Congratulations, you now have a shorter attention span than a goldfish!


With advancements in technology that is forever growing, our economy has shifted to become one fighting for consumer attention. It’s become an attention economy that rather than being supply based, it’s demand based- assisting and meeting the needs and wants of consumers. The importance and use of media technologies and channels have shifted overtime from traditional media content to mobile devices and social media platforms. With our digital based lifestyles, it’s identified that our attention spans have shortened, inhabiting our ability to concentrate for extended periods of time.

‘Where the attention goes, the money will inevitably flow’ (Ingram, 2015). 


Personally, I believe my attention span is quite long depending on my mindset and the content I’m giving my attention to. If I personally want to concentrate on something, I can set my mind to it but other than that, my mind tends to drift. I become bored and slowly reach out towards my phone to check social media or to just play games. With this in mind, I conducted a simple test, observing my best friend during lunch at a restaurant. This was set as an informal ‘catch up’ but due to it being at a nice restaurant, the context of the lunch was much more formal then planned. I believe this impacted my results as due to the formalities and that it was a one on one meeting, it would be considered quite rude to go on your phone while having lunch and interacting. However, I did notice her eyes glance to her phone whenever she received a notification in which she quickly looked to see if it was anyone important or locked the screen. That being said, her phone was always in easy reach on the table. I could tell when she did become distracted from conversation or while eating in which she would check her phone quickly or check the time.


In saying that, I was no different. I also had my phone right beside me and was glancing over to it whenever I received a notification. It’s like a constant urge that we all try to resist. An urge to have to constantly check our media devices and social media platforms that indefinitely impacts our attention spans. A report by Microsoft Canada identifies in the year 2000, the average human attention span was twelve seconds. In 2013, it decreased to eight seconds. It also identified that the younger generations, 18 to 24 year olds found it harder to concentrate and had shorter attention time spans then those older. This could be due to the increasing technology use and available media that blossomed in the 21st century compared to later generations, thus recognising a correlation between age, new media technologies and evident decreasing attention spans. (Microsoft Canada, 2015).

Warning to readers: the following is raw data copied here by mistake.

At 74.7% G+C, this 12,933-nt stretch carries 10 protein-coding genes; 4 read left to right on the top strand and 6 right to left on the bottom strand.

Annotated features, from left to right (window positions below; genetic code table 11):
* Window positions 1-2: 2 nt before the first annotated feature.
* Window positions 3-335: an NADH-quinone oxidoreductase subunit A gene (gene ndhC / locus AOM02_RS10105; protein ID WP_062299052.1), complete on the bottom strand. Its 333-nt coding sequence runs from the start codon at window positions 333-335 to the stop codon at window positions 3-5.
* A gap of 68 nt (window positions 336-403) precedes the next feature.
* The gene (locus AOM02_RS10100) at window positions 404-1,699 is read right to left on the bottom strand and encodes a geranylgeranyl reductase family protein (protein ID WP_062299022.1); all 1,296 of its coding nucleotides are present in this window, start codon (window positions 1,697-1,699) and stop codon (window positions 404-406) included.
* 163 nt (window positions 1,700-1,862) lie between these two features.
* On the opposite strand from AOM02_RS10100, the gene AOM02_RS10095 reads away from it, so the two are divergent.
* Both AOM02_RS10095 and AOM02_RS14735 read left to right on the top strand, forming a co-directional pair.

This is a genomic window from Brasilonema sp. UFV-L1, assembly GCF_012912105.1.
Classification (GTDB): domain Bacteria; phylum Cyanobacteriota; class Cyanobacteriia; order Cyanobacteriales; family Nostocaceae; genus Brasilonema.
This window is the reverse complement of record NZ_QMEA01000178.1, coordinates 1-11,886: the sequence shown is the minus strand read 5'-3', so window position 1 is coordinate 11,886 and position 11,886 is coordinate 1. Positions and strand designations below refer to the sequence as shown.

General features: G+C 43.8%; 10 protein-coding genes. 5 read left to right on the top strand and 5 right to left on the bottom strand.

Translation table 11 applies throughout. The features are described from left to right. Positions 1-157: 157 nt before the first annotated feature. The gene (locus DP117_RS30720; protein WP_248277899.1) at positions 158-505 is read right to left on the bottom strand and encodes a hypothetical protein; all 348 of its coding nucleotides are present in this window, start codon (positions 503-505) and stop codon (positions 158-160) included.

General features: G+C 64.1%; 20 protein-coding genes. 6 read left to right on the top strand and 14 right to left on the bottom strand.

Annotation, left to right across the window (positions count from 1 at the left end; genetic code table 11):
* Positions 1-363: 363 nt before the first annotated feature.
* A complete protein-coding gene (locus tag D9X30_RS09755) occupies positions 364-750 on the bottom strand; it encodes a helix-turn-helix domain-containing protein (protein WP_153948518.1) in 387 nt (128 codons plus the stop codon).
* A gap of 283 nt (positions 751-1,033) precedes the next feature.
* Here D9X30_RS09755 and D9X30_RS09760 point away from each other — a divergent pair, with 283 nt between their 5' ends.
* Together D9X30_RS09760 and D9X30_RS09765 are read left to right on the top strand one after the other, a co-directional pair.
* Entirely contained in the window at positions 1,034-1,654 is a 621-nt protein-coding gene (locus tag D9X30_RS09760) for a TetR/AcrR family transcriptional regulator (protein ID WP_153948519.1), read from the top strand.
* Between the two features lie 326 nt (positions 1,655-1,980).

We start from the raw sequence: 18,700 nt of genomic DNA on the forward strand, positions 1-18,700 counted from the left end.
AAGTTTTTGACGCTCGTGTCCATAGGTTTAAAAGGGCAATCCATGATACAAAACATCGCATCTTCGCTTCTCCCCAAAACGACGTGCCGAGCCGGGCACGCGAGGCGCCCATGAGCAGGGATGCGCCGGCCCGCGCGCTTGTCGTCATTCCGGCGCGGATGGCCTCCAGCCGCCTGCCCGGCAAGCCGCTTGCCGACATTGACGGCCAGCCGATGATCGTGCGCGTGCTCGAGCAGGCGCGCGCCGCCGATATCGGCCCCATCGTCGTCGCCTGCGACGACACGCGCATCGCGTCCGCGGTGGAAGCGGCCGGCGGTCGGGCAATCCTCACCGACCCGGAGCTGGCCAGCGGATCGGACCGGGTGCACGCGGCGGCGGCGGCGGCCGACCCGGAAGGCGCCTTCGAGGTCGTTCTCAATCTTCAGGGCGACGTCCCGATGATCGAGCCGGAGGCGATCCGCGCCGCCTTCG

Microsoft Canada has identified that we have a shorter attention span than a goldish Source:


Being a twenty- year old University student and sitting in one or two hour long lectures and tutorials, I can definitely say from my own personal observations as well as experience, that our age groups’ attention span is definitely decreasing. At the back of a lecture hall, you can easily see the multiple screens students flick through while listening and absorbing lecture- a constant transition between the lecture content and Facebook. Being constantly surrounded by our mobile phone devices and laptops we find the need to constantly cure ourselves from boredom and find something more ‘exciting’ that is indefinitely being presented to us on social media. Sites and apps such as Facebook, YouTube and Instagram are sucking all our attention. This doesn’t only mean that we are struggling to concentrate on one thing over an extended period of time, it also means other media and content companies must find new ways to attract consumers’ attention, otherwise they will fall behind. This is, the attention economy.

Check out this article by the telegraphy UK and do their quiz to see if you are addicted to your phone and let me know in the comments below what you got!



Consumer insights Microsoft Canada, 2015, ‘Attention Spans’ in Microsoft, pp.2- 17

Ingram, M. 2015, ‘The attention economy and the impulsion of traditional media’ in Fortune.





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